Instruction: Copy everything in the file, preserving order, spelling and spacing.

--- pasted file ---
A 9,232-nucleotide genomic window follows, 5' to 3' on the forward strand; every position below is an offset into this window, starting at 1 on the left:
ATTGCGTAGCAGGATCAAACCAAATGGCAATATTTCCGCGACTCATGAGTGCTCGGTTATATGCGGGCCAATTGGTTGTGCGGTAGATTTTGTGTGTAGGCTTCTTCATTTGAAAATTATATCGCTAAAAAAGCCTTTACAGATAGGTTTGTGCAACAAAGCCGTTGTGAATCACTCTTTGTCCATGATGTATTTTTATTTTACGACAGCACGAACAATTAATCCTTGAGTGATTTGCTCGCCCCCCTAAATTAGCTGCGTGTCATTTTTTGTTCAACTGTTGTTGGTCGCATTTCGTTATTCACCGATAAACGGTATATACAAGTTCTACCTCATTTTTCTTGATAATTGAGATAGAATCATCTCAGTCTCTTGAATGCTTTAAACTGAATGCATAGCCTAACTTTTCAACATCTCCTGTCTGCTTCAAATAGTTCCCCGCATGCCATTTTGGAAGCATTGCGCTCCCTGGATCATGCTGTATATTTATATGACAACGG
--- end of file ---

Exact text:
A 9,232-nucleotide genomic window follows, 5' to 3' on the forward strand; every position below is an offset into this window, starting at 1 on the left:
ATTGCGTAGCAGGATCAAACCAAATGGCAATATTTCCGCGACTCATGAGTGCTCGGTTATATGCGGGCCAATTGGTTGTGCGGTAGATTTTGTGTGTAGGCTTCTTCATTTGAAAATTATATCGCTAAAAAAGCCTTTACAGATAGGTTTGTGCAACAAAGCCGTTGTGAATCACTCTTTGTCCATGATGTATTTTTATTTTACGACAGCACGAACAATTAATCCTTGAGTGATTTGCTCGCCCCCCTAAATTAGCTGCGTGTCATTTTTTGTTCAACTGTTGTTGGTCGCATTTCGTTATTCACCGATAAACGGTATATACAAGTTCTACCTCATTTTTCTTGATAATTGAGATAGAATCATCTCAGTCTCTTGAATGCTTTAAACTGAATGCATAGCCTAACTTTTCAACATCTCCTGTCTGCTTCAAATAGTTCCCCGCATGCCATTTTGGAAGCATTGCGCTCCCTGGATCATGCTGTATATTTATATGACAACGG